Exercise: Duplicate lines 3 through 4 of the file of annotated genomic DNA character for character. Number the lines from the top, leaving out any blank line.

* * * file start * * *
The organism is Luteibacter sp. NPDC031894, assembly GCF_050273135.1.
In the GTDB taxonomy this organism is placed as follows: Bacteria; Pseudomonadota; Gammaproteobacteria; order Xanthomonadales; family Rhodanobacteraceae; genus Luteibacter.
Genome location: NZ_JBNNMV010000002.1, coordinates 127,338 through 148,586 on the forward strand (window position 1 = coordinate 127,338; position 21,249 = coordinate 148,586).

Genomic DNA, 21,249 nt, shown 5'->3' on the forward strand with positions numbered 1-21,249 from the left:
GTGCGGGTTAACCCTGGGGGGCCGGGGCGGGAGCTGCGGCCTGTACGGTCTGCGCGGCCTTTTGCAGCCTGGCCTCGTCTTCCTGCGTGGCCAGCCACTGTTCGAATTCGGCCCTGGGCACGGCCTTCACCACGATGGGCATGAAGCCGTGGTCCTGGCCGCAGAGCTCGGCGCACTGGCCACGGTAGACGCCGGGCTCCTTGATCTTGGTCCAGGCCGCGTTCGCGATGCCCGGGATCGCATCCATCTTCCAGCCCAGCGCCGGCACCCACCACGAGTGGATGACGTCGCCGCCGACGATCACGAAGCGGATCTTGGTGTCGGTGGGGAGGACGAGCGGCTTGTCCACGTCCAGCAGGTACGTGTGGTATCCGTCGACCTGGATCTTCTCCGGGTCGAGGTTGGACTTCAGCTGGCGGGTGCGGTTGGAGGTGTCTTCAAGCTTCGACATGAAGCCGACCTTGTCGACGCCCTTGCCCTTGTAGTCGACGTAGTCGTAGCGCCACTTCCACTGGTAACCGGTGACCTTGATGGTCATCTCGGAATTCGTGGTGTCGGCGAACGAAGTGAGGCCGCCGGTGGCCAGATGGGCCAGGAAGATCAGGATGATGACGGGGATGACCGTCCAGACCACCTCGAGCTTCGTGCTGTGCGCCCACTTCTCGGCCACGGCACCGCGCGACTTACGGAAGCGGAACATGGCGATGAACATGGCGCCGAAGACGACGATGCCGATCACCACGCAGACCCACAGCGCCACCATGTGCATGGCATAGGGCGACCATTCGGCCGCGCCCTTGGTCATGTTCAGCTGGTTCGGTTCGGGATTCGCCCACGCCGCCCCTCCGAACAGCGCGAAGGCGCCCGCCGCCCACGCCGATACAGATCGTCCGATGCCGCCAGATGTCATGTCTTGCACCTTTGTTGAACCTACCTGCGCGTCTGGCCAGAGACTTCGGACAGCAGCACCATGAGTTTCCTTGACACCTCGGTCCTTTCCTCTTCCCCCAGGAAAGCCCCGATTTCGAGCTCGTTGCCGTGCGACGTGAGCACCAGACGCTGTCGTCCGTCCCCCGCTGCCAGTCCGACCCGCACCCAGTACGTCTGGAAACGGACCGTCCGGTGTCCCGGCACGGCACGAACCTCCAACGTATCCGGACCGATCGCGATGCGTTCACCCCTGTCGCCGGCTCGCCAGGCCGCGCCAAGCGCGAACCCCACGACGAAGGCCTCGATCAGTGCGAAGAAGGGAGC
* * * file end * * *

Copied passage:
Genome location: NZ_JBNNMV010000002.1, coordinates 127,338 through 148,586 on the forward strand (window position 1 = coordinate 127,338; position 21,249 = coordinate 148,586).

Genomic DNA, 21,249 nt, shown 5'->3' on the forward strand with positions numbered 1-21,249 from the left: